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Old 07-03-2021, 05:29 PM   #21
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We are getting prepared to install the vinyl plank flooring in our boat. The plan is to let it float in the galley/lounge area and glue it down in the pilot house where the engine hatches are. A word to the wise, this material will expand and contract with temperature. We installed it on a porch floor (floating) over fiberglass and I fit it too close to the posts. Consequently some joints near the posts have opened up slightly in winter. Otherwise the weather has not affected it and it is holding up well for 4 years now.
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Old 07-04-2021, 06:38 AM   #22
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Was on a new build that had sheet flooiring that had no skid sections as part of the pattern.

On older wooden boats the Holley stood proud of the teak , as no skid.
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Old 07-04-2021, 09:17 AM   #23
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I have luxury vinyl plank floors in my house. Super easy to clean. I plan on putting it in on my new to me boat.
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Old 07-04-2021, 11:24 AM   #24
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My latest attempt was with the click-together planks, left floating. Around the hatches I used a metal J-channel from the tile flooring section. They are sized for different thicknesses of tile, and I had to order the ones for the size of my flooring and a suitable color. This avoids cracking and an unfinished look around the edges of the hatches.


I like it so far. We'll see how it holds up. Before selecting the material, I brought home a LOT of samples. Some seemed more scratch resistant than others.
That looks nice and clean. The black trim actually adds to it, IMO.
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Old 07-04-2021, 09:07 PM   #25
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That looks nice and clean. The black trim actually adds to it, IMO.
The trim looks better than I thought it would. It's actually a brown, but dark enough that it looks black in this picture. I wanted a lighter brown, but options were limited. I painted the inside of the hatch black, hoping the "crack" would get lost in the shadows. That worked well. I have to touch it up where some (white) adhesive I used to hold the trim got into the hinge side.
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Old 07-04-2021, 09:24 PM   #26
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It does look very nice. I will probably go with plain aluminum.
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Old 07-05-2021, 02:12 AM   #27
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My latest attempt was with the click-together planks, left floating. Around the hatches I used a metal J-channel from the tile flooring section. They are sized for different thicknesses of tile, and I had to order the ones for the size of my flooring and a suitable color. This avoids cracking and an unfinished look around the edges of the hatches.


I like it so far. We'll see how it holds up. Before selecting the material, I brought home a LOT of samples. Some seemed more scratch resistant than others.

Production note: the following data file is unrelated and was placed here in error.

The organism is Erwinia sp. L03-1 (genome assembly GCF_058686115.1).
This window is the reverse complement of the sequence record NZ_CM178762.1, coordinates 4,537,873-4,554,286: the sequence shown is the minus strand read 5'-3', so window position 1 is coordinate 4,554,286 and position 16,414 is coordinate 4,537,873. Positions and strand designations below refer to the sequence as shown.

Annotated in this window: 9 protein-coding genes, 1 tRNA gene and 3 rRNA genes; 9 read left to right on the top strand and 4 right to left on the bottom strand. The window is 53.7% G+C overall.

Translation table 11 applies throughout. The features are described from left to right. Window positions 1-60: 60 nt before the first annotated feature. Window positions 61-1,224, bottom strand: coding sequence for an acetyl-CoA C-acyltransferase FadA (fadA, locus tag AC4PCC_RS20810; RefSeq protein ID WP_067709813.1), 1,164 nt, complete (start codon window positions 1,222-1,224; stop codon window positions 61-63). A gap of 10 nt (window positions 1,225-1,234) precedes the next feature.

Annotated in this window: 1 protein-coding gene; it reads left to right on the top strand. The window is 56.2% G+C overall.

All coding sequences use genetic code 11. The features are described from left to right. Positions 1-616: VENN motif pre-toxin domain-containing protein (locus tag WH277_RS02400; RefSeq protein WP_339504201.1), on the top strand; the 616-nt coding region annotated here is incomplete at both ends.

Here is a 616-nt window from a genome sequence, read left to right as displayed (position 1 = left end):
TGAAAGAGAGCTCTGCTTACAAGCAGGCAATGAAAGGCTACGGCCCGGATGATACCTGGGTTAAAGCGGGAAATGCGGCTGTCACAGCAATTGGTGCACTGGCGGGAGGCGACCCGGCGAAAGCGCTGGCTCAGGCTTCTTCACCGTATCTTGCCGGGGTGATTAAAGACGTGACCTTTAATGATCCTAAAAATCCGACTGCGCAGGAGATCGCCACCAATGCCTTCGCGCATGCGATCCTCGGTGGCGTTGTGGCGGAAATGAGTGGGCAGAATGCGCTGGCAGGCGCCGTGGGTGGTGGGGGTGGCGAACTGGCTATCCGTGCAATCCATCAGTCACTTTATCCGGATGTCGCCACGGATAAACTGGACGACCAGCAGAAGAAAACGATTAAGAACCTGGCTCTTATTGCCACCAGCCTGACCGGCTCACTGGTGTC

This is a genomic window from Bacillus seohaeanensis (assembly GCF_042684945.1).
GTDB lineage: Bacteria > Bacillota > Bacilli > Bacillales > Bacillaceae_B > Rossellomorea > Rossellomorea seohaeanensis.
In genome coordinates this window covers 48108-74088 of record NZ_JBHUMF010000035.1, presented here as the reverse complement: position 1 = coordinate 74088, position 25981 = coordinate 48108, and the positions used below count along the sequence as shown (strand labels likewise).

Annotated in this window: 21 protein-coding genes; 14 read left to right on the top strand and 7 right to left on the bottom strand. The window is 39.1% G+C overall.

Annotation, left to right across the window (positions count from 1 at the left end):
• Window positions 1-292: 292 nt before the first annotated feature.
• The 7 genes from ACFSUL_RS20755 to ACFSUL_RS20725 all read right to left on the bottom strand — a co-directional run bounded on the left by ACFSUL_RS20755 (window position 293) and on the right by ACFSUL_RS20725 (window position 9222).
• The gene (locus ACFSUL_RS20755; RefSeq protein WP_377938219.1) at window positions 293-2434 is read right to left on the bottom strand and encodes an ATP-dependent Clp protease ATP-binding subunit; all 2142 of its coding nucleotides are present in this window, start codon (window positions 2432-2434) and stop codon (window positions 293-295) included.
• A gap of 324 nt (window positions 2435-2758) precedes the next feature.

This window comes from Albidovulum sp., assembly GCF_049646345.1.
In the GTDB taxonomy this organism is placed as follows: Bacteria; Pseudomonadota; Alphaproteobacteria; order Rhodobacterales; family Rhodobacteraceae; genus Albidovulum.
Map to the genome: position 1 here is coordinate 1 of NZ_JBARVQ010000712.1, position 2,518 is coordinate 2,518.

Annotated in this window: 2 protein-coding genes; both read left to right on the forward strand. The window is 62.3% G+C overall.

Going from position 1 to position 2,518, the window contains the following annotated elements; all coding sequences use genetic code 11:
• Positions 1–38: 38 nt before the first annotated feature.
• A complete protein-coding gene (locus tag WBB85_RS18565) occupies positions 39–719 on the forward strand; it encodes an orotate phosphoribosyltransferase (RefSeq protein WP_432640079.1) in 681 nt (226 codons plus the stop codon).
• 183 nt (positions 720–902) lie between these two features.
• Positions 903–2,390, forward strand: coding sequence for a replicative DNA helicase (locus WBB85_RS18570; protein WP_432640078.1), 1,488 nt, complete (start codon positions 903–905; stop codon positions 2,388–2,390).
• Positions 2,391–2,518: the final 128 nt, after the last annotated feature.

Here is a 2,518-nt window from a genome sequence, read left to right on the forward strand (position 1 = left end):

Looks fantastic.

Just so Im clear, are the "planks" wood laminate on a mdf type substrate or vinyl on synthetic (the "hybrid" flooring I mentioned earlier).

It seems the terminology is different for USA vs Australia.

Thanks
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Old 07-05-2021, 07:24 AM   #28
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It does look very nice. I will probably go with plain aluminum.
For the record, that was my first choice. I was out-voted on that one. But I'm very happy with how it came out anyway.

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Looks fantastic.

Just so Im clear, are the "planks" wood laminate on a mdf type substrate or vinyl on synthetic (the "hybrid" flooring I mentioned earlier).

It seems the terminology is different for USA vs Australia.
Not sure. The ones we ended up going with are three layers, all synthetic materials. We looked at one where the top layer was real wood, but it was too thick for our application. It did look good. Beyond being too thick, we thought the grain was a bit deep, too. It did cost more, but for something the size of a cabin sole that's not a huge consideration.
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Old 07-05-2021, 08:04 AM   #29
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I watched a French couple on an Amel sailboat install vinyl strip flooring. I don't recall the brand - some sort of Italian product if I recall correctly. They did a nice job installing it with many more curves and fitting issues than a trawler. Last I checked, it was holding up well. But in the end, it's still a vinyl floor trying to emulate something it clearly isn't. 25 years ago when we purchased my Willard 36, it had bright blue shag carpeting. I sourced some teak parquet tiles and installed a more traditional floor. It's of course held up well over the years, though finding teak parquet tiles has become more challenging.

Has anyone ever considered cork for a boat? Seems go have natural qualities that would do well on a boat such as moisture and dent tolerance. If an owner was okay with a non-traditional flooring material, I would think it deserves look.

Peter
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Old 07-05-2021, 10:19 AM   #30
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Funny you should ask...

My latest attempt was with the click-together planks, left floating. Around the hatches I used a metal J-channel from the tile flooring section. They are sized for different thicknesses of tile, and I had to order the ones for the size of my flooring and a suitable color. This avoids cracking and an unfinished look around the edges of the hatches.


I like it so far. We'll see how it holds up. Before selecting the material, I brought home a LOT of samples. Some seemed more scratch resistant than others.
Capt. Tom How did you get the last plank into the J channel on the hatches ? I looked at the channel and it seems you fasten it down b-4 laying the planks. On outside edges no problem, but how do you do a hatch inside where all 4 edges are trimmed ? Maybe I'm missing something. I was just going to use some right angle alum. for trim until I saw this.
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Old 07-05-2021, 10:50 AM   #31
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My plan to do the hatches where all 4 sides are trimmed with the J channel is to glue the 4th side of channel down with thickened epoxy.